MLMS' Young Leader Romilly Swingler discusses A-level results day
By Romilly Swingler
(Picture by Andrew Teebay/Liverpool Echo)
Results day. Two words that will send shock waves down any student. This year, it’s fair to say there was a lot more anxiety surrounding it than in previous years.
Last Thursday at 8am, thousands of students across England opened their results for A-level exams they didn’t sit. It was always going to be a weird situation. But unluckily for me, I was one of those who was downgraded.
After hearing about Scotland’s exam results last week, there was already a strong feeling of dread, but I don’t think anyone was prepared for the absolute disaster that happened. Like every other student in the country, I nervously awaited my results, constantly refreshing my emails and praying that they were what I needed to get into university.
Finally at around 8:15am, I got onto UCAS Track and was elated to find out I’d got into my first choice university. “I must have got the grades,” I thought, “the system’s worked!”
But I was very wrong. I opened my emails to find out my grades had dropped enormously. I’d gone from being predicted straight A’s to BBC - It felt like someone had punched me in the gut. I assumed I was the only one who was downgraded like this and didn’t want anyone to know my results. I just wanted to delete the email and pretend it had never happened. All the hard work over the past two years had been for nothing, I might as well have not turned up for half the lessons.
However I had to rationalise it with myself; these exam results wouldn’t define me as a person and I certainly wouldn’t let them stop me from achieving my goals in life. It wasn’t exactly a pleasant experience.
After about an hour when I’d eventually stopped crying, I decided to go on social media to find out how my friends had done, expecting them to have received the high grades they’d been predicted by teachers. I opened the group chat to find videos of my friends and their families sobbing - all of them were downgraded… just like me. 90% of them received at least one grade D.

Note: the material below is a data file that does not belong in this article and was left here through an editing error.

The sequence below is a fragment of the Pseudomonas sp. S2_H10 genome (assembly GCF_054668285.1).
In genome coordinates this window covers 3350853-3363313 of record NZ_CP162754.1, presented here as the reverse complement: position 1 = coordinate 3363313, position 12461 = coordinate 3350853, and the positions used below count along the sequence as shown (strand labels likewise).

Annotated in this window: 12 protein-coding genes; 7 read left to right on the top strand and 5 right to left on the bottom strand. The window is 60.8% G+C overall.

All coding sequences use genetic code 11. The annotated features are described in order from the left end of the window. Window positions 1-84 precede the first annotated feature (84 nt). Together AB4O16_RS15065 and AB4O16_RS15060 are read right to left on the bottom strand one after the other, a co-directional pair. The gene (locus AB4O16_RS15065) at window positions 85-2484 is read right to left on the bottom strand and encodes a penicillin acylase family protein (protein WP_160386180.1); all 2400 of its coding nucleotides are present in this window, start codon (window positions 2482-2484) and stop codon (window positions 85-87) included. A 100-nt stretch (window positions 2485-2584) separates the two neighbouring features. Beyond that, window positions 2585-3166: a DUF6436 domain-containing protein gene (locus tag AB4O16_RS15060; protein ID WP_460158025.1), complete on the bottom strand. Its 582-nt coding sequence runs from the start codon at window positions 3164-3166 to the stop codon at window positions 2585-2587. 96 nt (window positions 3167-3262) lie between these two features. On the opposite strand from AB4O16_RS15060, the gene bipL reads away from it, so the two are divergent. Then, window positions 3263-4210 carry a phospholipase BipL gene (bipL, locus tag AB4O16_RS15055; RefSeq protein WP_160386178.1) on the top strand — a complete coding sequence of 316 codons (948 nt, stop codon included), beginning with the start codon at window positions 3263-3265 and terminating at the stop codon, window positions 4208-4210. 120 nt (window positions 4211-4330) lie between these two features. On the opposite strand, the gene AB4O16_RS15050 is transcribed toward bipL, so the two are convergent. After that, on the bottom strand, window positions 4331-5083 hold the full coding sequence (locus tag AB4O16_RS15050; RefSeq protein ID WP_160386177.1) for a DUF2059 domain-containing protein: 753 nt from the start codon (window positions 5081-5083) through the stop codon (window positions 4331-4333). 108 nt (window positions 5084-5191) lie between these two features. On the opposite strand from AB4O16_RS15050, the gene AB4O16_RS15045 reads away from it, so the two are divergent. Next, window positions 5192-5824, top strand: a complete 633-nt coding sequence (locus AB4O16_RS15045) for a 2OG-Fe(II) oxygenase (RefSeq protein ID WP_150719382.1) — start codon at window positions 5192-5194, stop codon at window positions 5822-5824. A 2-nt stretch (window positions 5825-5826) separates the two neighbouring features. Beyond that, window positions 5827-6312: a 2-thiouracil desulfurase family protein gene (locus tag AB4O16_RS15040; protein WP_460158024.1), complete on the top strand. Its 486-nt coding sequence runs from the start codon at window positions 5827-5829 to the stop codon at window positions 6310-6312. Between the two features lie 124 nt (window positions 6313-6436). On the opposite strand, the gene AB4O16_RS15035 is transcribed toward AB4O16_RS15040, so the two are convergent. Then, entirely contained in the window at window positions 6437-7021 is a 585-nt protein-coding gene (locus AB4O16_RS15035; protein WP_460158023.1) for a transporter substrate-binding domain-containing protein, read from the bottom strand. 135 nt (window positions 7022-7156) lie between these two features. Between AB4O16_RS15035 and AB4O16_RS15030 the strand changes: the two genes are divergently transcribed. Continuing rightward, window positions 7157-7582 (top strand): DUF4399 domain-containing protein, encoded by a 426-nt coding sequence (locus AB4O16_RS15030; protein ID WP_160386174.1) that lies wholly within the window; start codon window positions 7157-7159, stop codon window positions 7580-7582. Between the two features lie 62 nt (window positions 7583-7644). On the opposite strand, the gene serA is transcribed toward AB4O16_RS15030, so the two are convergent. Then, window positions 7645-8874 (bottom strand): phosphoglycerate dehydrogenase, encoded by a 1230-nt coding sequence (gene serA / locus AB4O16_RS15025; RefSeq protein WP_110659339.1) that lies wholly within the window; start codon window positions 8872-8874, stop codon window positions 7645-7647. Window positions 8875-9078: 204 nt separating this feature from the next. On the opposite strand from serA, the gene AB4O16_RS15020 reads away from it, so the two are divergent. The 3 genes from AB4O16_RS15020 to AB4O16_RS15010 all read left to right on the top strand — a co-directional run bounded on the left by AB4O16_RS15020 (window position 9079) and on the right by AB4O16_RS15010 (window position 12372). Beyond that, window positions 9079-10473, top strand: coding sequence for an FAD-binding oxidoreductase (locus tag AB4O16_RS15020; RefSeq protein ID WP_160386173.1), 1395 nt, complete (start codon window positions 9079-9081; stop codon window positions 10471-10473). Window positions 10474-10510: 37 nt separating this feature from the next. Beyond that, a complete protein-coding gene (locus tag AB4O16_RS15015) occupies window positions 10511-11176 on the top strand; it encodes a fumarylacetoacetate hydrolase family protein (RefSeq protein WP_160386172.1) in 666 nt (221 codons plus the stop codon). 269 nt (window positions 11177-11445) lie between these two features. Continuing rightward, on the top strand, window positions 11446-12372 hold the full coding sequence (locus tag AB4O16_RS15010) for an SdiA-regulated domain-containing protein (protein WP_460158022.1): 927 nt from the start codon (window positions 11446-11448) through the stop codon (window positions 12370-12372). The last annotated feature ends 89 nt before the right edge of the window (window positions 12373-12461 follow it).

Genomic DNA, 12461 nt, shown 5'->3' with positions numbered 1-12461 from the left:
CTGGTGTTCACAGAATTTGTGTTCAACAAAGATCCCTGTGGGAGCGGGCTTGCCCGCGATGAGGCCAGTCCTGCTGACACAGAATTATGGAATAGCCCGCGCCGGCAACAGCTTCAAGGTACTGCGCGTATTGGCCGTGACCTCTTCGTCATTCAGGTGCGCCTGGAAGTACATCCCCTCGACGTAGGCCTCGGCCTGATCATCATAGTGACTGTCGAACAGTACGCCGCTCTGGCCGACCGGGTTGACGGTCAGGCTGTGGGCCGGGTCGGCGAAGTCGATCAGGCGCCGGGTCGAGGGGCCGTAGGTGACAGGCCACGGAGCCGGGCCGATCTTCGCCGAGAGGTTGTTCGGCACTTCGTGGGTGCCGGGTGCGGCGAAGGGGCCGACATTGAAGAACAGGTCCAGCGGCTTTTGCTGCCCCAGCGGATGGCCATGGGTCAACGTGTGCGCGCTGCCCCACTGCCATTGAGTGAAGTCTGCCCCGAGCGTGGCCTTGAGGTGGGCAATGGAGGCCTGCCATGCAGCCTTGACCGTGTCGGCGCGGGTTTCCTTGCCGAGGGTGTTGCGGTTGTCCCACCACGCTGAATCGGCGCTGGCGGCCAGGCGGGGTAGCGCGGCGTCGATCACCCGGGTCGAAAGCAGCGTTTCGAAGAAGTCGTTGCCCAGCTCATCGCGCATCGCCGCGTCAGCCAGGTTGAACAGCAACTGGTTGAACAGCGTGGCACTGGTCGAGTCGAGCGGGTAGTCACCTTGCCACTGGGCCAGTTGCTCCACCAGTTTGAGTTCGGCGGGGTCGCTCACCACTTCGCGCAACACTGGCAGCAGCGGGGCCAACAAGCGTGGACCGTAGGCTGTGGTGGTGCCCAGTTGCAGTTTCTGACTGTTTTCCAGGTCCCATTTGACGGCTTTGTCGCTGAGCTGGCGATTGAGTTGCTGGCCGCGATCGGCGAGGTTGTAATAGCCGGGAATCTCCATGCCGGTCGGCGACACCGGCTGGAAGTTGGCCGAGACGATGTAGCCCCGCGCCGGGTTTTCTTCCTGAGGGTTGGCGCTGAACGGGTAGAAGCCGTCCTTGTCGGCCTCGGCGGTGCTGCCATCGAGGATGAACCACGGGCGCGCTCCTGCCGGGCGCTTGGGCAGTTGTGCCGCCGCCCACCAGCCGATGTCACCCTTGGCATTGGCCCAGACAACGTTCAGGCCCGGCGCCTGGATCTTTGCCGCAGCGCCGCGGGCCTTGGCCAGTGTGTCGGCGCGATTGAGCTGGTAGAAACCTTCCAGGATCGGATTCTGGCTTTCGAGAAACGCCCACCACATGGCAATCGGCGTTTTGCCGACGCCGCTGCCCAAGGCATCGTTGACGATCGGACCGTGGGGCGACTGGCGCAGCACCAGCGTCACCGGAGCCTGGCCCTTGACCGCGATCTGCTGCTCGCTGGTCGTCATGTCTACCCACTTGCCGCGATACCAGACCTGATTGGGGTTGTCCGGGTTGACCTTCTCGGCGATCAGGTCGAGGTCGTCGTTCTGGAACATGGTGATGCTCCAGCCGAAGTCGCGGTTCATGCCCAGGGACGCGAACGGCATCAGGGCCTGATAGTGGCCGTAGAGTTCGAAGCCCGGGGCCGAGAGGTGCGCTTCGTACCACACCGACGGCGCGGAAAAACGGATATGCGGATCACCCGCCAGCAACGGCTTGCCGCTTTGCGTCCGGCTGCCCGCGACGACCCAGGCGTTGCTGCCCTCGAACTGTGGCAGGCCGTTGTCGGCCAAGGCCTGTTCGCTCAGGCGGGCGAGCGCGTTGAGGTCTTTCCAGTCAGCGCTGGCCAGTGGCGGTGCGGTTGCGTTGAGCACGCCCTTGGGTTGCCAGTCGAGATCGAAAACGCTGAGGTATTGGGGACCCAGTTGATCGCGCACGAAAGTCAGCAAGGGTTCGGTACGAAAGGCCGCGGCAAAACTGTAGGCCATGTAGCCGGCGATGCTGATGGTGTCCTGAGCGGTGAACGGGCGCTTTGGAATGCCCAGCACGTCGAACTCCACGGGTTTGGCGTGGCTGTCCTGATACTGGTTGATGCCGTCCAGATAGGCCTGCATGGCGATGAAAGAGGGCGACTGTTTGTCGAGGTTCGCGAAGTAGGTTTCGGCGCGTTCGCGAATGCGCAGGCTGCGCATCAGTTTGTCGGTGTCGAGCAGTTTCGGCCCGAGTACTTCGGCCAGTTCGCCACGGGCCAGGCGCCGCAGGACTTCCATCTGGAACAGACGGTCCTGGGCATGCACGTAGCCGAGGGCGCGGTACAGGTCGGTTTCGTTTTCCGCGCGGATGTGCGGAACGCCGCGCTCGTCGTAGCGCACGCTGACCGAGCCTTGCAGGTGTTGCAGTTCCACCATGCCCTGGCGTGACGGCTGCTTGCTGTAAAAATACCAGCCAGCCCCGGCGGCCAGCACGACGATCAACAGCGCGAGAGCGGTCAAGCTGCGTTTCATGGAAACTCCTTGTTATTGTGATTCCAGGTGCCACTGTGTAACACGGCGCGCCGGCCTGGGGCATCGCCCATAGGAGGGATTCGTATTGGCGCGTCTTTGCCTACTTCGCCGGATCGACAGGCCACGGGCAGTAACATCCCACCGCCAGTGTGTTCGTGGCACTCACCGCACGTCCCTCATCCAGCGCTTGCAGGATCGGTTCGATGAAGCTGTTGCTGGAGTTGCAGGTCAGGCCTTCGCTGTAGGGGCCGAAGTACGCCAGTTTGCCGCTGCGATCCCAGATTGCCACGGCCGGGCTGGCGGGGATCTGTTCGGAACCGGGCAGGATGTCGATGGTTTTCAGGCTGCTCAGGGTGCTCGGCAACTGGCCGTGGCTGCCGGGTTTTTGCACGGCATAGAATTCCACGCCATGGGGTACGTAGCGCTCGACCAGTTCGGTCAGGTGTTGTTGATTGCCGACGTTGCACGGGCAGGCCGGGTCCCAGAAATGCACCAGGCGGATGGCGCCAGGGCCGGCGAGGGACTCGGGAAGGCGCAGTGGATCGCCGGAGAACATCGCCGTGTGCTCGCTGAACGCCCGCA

I was in shock, how could it have all gone so wrong?
I think it’s important to say: I went to a state school sixth form in one of the most deprived towns in the country, which had a significant impact on the downgrading of me and my friends.
The more I heard about the situation, the more it became clear that it was a postcode lottery, with wealthier students taking home the jackpot. Of course, it’s unfair to say all privately educated students had benefited from the system; I have private school friends who were downgraded. However on the whole, it was definitely state school students that had taken the biggest blow, making this no longer about students being disappointed but a socio-economic issue.
One of the factors that made the situation even worse was not being able to go into sixth form due to Covid-19, meaning there was little support available for thousands of upset students. As someone who commented on one of my Tiktok videos said: “It felt as if the world had ended.”
With everything that has happened on results day, there’s no doubt young people's mental health will have been negatively impacted. It may only be a matter of time until someone reaches breaking point. On top of that is the issue of appealing grades. It’s still a total mystery as to whether we will get the grades we deserved or if we have to accept that for the rest of our lives, we’ll have to tell employers the lower grades we received simply because of where we live.
As I’m writing this, many of my friends still have no university place and have no idea whether they will be able to go this year. What does the Government expect when they give students U’s for exams that they never had the opportunity to take?
An even sadder part of the situation is that this narrative isn’t over yet. Next week students will receive their GCSE results and it is highly likely that what has happened to A-level students will happen to them, with the added issue that they are younger and potentially more vulnerable - not to mention the anxiety they must be feeling after watching the A-level situation play out.
I hope the Government stops to realise that we are not just numbers on a screen but real people with futures that have been put in jeopardy. The American journalist Sydney J. Harris once said: “ The whole purpose of education is to turn mirrors into windows.” The Government seems to have turned those mirrors into locked doors instead.